Manteo student raising puppy for Leader Dogs for the Blind – The Coastland Times

Manteo High School junior Elle Vandzura deserves her charitable service credit in a unique way – by raising a puppy to be a future guide dog.

In April, when many students were enjoying a week of spring break, Vandzura traveled with her father to the Leader Dogs headquarters in Rochester Hills, Michigan to pick up the nine-week-old Scout, a mixed black Labrador / German Shepherd puppy.

For the next 12-14 months, Vandzura, her parents, and her brother Hart are tasked with socializing Scout and exposing them to a variety of experiences in order to prepare them to be a guide dog. They take their places like Lowe’s, Food-A-Rama, Oretega’z Southwestern Grill, the beach, even the church. “She’s doing amazingly well in church,” said Elle’s father Boone Vandzura. He is the Chief Ranger at Cape Hatteras National Seashore.

The Vandzuras ask the business owners for permission to bring Scout into the house. “We’re actually going to more places now,” Elle said.

When she’s out in public, Scout wears a harness or bandana that says, “Don’t paint, I work” to prevent intelligible petting of an adorable puppy. Seeing eye canine etiquette says that you should not pet a dog while he or she is working, as this can distract the dog from noticing any danger. Scout, who loves new people like any four month old puppy, is trained to wait for a new person to ask for permission to pet them. The person will stand up straight (not reaching for the dog) until Scout is seated – which is their way of being petted – and then the attention can begin!

Every week, Elle attends Zoom meetings to keep her informed about Scout’s development and training. Leader Dogs also offers a coach who is available any time of the day by phone or email to help with any issues Scout has. Elle and her family are serving as volunteers, and all food and medical supplies for Scout are their responsibility, although the Roanoke Island Animal Clinic has scaled back supplies to Scout.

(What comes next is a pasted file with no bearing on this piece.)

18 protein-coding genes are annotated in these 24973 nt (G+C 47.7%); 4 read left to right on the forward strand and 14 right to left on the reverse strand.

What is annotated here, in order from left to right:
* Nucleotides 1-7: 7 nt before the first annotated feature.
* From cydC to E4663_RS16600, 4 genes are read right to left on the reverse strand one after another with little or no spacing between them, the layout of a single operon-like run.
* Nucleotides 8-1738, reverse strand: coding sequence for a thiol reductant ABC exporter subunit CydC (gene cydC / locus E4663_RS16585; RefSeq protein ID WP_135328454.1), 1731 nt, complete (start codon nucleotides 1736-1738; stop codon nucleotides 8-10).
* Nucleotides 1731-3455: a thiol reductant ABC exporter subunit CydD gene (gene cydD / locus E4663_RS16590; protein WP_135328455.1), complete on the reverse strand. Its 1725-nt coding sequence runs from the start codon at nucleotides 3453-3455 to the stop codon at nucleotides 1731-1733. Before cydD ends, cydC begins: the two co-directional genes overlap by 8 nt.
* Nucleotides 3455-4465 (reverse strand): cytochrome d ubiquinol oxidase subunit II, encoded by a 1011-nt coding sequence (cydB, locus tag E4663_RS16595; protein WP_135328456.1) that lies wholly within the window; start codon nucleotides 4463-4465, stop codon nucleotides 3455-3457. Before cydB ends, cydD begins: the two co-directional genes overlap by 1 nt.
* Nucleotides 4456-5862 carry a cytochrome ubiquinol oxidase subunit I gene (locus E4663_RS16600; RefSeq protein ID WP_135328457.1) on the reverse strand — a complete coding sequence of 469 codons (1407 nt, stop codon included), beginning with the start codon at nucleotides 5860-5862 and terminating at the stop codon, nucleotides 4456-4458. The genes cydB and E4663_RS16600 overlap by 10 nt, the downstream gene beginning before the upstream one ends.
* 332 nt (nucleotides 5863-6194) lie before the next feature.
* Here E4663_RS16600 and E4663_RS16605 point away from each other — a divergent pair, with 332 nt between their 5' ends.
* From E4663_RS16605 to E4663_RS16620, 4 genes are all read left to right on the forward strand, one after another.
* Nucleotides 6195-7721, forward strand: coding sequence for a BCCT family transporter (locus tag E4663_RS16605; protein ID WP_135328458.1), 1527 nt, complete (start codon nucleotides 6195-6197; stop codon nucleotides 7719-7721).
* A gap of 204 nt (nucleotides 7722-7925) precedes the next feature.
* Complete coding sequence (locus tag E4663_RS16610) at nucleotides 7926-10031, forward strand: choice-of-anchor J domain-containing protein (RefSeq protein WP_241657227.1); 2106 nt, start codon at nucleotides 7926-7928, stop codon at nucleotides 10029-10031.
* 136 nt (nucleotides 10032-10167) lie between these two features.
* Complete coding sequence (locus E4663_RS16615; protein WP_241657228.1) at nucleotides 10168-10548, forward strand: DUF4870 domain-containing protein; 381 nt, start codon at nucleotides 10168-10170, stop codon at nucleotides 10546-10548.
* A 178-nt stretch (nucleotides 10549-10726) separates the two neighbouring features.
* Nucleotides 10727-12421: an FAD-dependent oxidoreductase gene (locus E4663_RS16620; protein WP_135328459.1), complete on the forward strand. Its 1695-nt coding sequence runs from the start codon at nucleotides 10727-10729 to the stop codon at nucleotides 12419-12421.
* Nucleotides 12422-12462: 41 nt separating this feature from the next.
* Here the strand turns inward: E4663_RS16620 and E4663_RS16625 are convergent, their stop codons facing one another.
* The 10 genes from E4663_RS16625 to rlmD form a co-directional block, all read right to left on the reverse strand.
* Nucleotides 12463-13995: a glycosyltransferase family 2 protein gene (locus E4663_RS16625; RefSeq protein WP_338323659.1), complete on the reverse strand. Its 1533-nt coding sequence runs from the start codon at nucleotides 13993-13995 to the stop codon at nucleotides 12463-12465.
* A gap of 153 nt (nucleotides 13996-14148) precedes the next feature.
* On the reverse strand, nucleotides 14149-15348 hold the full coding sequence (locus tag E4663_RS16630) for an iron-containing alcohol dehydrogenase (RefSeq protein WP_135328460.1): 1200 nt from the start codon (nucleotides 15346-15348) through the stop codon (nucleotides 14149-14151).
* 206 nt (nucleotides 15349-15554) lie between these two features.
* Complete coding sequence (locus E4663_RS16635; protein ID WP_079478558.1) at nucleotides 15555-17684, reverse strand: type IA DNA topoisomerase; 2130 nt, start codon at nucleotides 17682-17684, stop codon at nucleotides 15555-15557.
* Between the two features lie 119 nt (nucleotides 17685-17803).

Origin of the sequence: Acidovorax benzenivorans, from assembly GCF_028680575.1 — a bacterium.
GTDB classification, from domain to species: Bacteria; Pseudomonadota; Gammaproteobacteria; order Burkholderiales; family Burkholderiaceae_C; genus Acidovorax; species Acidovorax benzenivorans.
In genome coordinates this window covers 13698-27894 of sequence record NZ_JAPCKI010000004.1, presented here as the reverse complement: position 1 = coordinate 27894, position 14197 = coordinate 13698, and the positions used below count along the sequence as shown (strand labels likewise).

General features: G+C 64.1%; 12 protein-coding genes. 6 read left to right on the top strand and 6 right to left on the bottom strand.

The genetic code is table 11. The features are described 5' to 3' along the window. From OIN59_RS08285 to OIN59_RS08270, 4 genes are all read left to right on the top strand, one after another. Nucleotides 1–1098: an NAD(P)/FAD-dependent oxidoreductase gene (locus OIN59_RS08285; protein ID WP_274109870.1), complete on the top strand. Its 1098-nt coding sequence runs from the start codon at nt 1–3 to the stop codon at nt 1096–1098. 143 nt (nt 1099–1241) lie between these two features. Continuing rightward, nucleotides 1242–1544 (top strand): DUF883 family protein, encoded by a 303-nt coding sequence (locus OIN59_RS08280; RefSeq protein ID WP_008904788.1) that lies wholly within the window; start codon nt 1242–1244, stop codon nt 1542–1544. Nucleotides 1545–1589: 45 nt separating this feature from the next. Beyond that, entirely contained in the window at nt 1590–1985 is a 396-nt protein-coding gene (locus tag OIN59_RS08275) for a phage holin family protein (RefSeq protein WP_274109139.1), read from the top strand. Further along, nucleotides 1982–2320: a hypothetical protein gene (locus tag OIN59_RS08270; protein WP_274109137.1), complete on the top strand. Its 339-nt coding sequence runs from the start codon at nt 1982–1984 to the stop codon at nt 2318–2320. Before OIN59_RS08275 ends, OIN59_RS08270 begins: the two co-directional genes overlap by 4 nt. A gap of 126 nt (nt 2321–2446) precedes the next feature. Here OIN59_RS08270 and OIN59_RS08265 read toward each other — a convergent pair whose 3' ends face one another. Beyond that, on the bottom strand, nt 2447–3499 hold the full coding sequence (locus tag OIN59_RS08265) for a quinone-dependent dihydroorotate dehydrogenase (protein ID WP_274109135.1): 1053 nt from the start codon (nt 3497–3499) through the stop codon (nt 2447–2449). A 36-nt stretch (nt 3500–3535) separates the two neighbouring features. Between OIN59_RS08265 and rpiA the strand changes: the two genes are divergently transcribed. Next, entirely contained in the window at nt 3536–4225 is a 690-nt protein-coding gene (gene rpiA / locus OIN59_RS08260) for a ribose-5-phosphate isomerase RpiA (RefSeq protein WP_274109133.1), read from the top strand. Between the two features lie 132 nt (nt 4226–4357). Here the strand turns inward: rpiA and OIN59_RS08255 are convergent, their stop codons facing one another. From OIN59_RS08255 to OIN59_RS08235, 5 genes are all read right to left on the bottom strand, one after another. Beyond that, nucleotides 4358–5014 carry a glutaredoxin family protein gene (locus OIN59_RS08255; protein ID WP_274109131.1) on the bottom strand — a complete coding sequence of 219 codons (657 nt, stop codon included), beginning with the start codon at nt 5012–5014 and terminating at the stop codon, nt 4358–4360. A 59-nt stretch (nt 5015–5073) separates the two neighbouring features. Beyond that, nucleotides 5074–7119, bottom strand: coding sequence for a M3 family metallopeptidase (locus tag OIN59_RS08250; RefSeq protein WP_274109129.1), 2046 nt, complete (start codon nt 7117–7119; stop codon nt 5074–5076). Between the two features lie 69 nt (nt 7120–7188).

The Vandzuras are constantly training Scout for their future role as lead dog. You’ll have to use a number of Leader Dogs commands and use special chew toys to help Scouts transition to their future owners. For example, the command to urinate / defecate is “park” – how many sentences do typical dog owners use to say the same thing? One of the most important skills Scout can learn is to “settle in” or sit quietly next to their owners. Leader Dogs selects dog breeds that are naturally calm, tall, and healthy. Most of their dogs are Golden Retrievers, Labradors, and German Shepherds.

Loud noise locations such as baseball games, skate parks, and concerts are important to visit so that Scout can become familiar with new sounds with the comfort and safety of their caregivers. “We don’t want her to be scared. Knowing when your dog is scared is important so that you can calm him down, ”Boone said.

As important as exposing Scout to new experiences, the Vandzuras must also be aware not to form habits or expectations in Scout that they may not have with future owners. “We play frisbee with her, but it’s important that we don’t play frisbee with her every day so she doesn’t expect it,” said Boone. Even seemingly innocuous things, like making Scout jump on the couch or playfully gnawing their fingers, need to be considered for their future effects. “It’s cute now, but is it cute when she weighs 70 pounds?” said Elle.

COVID-19 has actually opened up more opportunities for people to serve as “puppy breeders”. Previously, all on-site training was held in Rochester Hills, so trainers had to live near Leader Dogs headquarters and attend weekly training in person. With all training now taking place on zoom or pre-recorded video, families like the Vandzuras can now participate in the puppy education program. This also benefits people with visual impairments, as Leader Dogs can better match a dog’s experience with its ultimate owner, for example someone who lives near the ocean, in the mountains, or in a busy city.

Scouts training with the Vandzuras is just one step on their journey. She will return to Michigan next summer and begin extensive lead dog training. After completing her training, she will be placed with a visually impaired person.

It’s difficult for Elle to love a dog when you know the day will come when she will have to bring her back to Leader Dogs. “But it makes me feel good because I am helping other people. You need her more than I do, ”she said.

Her father agreed. Growing up, he participated in raising puppies with three different dogs and wished his children would have the same experience. His eyes filled with tears as he looked at his daughter while Scout sat contentedly under her chair. “Just knowing what we’re doing …” he paused. “We’ll be sad.”

But it’s a worthwhile sacrifice for the Vandzura family, for the long-term goal of providing a dog to someone in need, and also for the opportunity to raise a puppy. They love Scout for the same reasons that all pet owners love their dogs: “When you get home and she is excited to see you and wants to be next to you.” Although she is training for a very important job, “she is not a robot, ”said Elle. “She is very energetic and loving.”



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